Two reefs and the storm jib

We timed our passage back from Scilly to make Falmouth ahead of a summer gale blowing in from the Atlantic. Strong winds ahead of the gale gave us the chance to try Guiding Star’s new mainsail with two reefs in. The boat went like a train with reefed main, the staysail and the storm jib.

We reached up and down the coast south of Falmouth and then scurried to Fowey before the gale made land. The harbourmaster put us on a pontoon well up the river but the wind was southerly so blowing right through the harbour entrance. The pontoon was heaving up and down as you can see in the video.

The boat went splendidly without the storm jib; the new staysail made by Steve Hall pulled strongly on its own. The main is so powerful, though, that we’re going to need that third reef more often than I expected. I need to buy a roll of Hempex and tie on the points.

More sail, more speed

Three years ago at the Falmouth Classics, we drifted round the course in hot sunshine lagging behind luggers with bigger sails (and more skilled crews) and I came away wondering how to make Guiding Star sail faster in light wind.

The result was a new sail plan designed by Chris Rees, the shipwright who built Spirit of Mystery and Grayhound, and new sails cut by Steve Hall in Tollesbury. This year we kept moving in all but the lightest and most fickle breeze.

We enjoyed some good close racing with Our Boys, the one other lugger to take part in all three races . Phil and Liz sailed her superbly and even after their outrigger broke and they had to take their mizzen sail down, they beat us over the line. Still, Phil said we had them worried at times.

Guiding Star’s new sail plan working at the Classics Parade of Sail

For a morning, we had wondered if we’d ever reach Falmouth. We sat in Fowey in fog so thick we couldn’t see the rocks at the entrance of the harbour. When it lifted briefly, we made a dash south.

The Falmouth Classics coincided with the G7 summit at Carbis Bay on the north Cornwall coast, and reporters covering the meeting were based in a two-storey temporary building in the car park outside the National Maritime Museum. We motored to our mooring past a barge carrying what I thought at first was a shameless attempt by Boris Johnson to pre-empt protests by climate activists.

It did look too good to be true, though, and when I saw workers in hi-vis vests taking the billboard to pieces the next day, I realised it was actually a shameless attempt by climate activists to get their message into the background of broadcasters’ live shots. In the event, the people who made it on camera most dramatically did so entirely by accident.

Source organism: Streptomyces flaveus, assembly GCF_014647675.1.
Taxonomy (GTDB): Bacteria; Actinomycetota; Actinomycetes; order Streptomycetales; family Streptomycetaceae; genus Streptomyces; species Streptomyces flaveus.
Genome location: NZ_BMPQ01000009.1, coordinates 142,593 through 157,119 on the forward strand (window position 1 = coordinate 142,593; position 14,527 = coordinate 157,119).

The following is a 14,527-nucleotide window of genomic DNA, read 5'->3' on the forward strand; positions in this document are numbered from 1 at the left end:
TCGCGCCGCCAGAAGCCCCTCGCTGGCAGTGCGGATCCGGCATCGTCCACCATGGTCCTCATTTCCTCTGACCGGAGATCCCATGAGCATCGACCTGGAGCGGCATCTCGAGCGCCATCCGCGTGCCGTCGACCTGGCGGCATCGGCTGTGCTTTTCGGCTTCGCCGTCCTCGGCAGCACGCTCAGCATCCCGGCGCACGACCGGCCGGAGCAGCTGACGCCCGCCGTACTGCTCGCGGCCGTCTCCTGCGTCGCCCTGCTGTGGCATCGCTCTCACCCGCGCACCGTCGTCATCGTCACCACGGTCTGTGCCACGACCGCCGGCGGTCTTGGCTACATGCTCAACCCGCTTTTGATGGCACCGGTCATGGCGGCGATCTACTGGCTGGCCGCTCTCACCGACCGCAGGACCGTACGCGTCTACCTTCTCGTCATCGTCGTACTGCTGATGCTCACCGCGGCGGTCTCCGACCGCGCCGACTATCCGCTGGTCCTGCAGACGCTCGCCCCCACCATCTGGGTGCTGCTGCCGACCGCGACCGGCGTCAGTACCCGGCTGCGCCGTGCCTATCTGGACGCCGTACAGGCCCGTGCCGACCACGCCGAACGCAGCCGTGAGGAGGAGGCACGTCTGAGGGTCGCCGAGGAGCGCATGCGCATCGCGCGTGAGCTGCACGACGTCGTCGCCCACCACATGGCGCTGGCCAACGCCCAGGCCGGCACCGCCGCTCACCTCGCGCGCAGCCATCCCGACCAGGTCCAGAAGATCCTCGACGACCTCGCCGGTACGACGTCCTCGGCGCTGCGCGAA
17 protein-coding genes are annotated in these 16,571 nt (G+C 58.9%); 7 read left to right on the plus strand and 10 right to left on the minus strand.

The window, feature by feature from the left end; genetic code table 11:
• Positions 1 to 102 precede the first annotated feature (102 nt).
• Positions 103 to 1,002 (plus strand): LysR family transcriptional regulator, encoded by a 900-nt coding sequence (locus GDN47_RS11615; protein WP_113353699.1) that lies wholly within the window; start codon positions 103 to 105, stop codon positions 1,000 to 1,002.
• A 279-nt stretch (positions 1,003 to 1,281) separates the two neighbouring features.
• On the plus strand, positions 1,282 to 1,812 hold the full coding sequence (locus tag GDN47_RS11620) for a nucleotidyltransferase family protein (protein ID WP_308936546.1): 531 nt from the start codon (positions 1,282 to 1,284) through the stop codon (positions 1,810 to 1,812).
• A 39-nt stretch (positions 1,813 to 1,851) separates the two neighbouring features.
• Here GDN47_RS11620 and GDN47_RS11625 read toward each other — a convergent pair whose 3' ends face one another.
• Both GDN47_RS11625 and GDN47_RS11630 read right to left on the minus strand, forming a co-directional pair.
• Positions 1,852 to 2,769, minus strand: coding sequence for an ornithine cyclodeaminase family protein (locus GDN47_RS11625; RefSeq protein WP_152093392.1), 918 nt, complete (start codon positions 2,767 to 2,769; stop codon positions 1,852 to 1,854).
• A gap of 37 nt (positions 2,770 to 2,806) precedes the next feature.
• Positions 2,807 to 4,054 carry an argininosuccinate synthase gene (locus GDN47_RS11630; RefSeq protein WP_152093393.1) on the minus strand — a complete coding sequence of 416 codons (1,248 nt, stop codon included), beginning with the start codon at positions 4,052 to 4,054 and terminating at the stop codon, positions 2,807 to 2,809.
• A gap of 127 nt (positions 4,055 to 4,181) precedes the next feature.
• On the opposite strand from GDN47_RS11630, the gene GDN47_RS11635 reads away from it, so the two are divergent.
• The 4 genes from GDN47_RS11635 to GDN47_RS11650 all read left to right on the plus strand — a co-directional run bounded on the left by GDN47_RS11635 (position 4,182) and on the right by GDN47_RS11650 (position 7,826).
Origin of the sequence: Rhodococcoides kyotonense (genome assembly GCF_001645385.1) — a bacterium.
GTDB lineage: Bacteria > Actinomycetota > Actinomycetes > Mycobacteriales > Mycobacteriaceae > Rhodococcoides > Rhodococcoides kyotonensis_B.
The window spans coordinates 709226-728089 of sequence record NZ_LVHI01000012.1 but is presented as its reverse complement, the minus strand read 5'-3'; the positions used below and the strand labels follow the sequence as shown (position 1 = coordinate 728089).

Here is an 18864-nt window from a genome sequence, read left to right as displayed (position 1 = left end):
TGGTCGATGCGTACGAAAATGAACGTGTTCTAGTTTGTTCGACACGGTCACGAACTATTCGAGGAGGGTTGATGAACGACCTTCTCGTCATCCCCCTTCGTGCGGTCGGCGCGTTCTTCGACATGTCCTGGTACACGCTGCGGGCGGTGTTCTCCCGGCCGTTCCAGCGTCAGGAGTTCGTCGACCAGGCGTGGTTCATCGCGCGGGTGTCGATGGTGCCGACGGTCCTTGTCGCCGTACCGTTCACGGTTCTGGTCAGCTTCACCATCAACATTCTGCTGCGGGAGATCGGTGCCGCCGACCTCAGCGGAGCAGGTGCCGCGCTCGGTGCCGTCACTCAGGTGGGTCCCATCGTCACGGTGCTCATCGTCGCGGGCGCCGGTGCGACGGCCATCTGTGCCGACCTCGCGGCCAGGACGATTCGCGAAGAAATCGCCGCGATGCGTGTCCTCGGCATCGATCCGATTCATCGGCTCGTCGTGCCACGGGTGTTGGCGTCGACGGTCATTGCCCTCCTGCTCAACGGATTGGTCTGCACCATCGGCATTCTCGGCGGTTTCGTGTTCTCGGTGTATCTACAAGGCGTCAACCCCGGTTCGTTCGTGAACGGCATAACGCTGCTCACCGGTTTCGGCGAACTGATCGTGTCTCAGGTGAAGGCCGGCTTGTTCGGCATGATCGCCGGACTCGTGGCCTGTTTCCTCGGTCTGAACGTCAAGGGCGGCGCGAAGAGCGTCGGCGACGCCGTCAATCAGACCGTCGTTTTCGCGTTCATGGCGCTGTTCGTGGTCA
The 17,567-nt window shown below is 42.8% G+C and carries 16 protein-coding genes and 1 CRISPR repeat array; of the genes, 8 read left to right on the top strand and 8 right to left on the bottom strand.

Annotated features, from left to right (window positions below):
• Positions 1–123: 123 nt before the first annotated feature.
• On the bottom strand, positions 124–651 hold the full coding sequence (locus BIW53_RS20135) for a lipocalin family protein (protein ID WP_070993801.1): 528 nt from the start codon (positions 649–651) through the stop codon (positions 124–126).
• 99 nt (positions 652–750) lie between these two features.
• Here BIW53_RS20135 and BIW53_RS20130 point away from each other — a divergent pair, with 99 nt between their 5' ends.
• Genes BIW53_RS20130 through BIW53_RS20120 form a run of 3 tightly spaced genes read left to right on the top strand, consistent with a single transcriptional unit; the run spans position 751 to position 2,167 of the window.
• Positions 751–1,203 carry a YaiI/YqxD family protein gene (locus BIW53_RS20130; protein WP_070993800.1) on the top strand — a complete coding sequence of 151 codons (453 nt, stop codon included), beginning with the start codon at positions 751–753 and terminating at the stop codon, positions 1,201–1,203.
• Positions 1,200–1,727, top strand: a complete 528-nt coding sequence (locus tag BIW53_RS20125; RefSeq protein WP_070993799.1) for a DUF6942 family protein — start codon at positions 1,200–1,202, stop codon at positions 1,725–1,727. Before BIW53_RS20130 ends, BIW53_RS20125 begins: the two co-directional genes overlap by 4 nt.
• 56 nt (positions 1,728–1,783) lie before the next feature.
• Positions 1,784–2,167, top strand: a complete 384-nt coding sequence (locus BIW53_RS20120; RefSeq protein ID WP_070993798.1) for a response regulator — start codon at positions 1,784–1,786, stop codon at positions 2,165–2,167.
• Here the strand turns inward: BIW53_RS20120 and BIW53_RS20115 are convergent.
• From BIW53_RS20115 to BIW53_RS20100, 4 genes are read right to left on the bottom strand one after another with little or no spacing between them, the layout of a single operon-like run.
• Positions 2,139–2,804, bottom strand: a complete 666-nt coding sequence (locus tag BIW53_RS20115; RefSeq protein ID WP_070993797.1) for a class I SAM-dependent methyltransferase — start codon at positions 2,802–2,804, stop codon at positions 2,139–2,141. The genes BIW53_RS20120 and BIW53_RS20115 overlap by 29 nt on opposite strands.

The Falmouth Classics had to be cancelled last year because of the pandemic and the organisers went an extra mile to welcome us all. When we picked up our mooring buoy, I was touched to find it had a label with the name of the boat. In the water taxi heading for the first evening’s pontoon party, we were hailed two women who I thought wanted to go ashore. In fact, they wanted to hand us bottles of beer and warm pasties.

This was Charlotte and Jess, who have turned Tethra, a 36-foot fishing boat built in Looe like Guiding Star, into a beautiful floating restaurant. The only sad part was that Charlotte was too busy to enter her own engineless lugger Gladys in the Classics racing. On previous form, she’d have beaten us all.

The passage back to Fowey after the regatta gave us one of Guiding Star’s best days: hot sun, a cloudless sky and the satisfaction of beating to windward in only a breath of breeze. By the end of the day, John was the same colour as his shorts and we tumbled into Sam’s bistro for a giant fish stew.

Many thanks to Ezster and Cathy for photos, Ezster on the boat and Cathy on shore watching the Parade.

Swinging the compass

Do you remember the hot, breathless June of two years ago? I can’t go sailing yet this season; I can’t even haul out Guiding Star for painting because my wife, Sue, has mild symptoms of coronavirus and the whole family is isolated at home. So I thought I’d share a memory which I’ve finally had time to edit: Allan Hopton adjusting Guiding Star’s compass in Carrick Roads on one of those hot summer days.

Even in these days of satellite positioning and electronic navigation, merchant ships are required to carry a magnetic compass, so compass adjusters such as Allan are still working. Thank goodness, because I always suspected there was something odd about Guiding Star’s compass in its fine 1930s bronze binnacle. Most of the time, it seemed to read correctly but sometimes it seemed to be anything up to ten degrees out. Or was that just the leeway we were making?

My suspicion was correct. I had always imagined that if a magnetic compass was wrong, it was wrong by the same number of degrees whichever way it pointed. But Allan found Guiding Star’s compass deviated by several degrees only when the boat was pointing north-east. On most other bearings, it was fine. As you can see in the video, he fixed a tiny magnet to the side of the binnacle and the compass now reads correctly.

Musical moments in Paimpol

Two hundred traditional boats, six sound stages and brilliant summer sunshine: the Paimpol Festival du Chant de Marin this year was huge fun.

In the midst of all the noise and heat, one man in a small boat created a moment of delight:

Our friends on the French lugger Le Grand Léjon perform as a shanty group called Les Fortunes de Mer. Here they are on stage.

The crew dinner, paella and pudding for 400 in Paimpol’s community hall, surrounded us with song.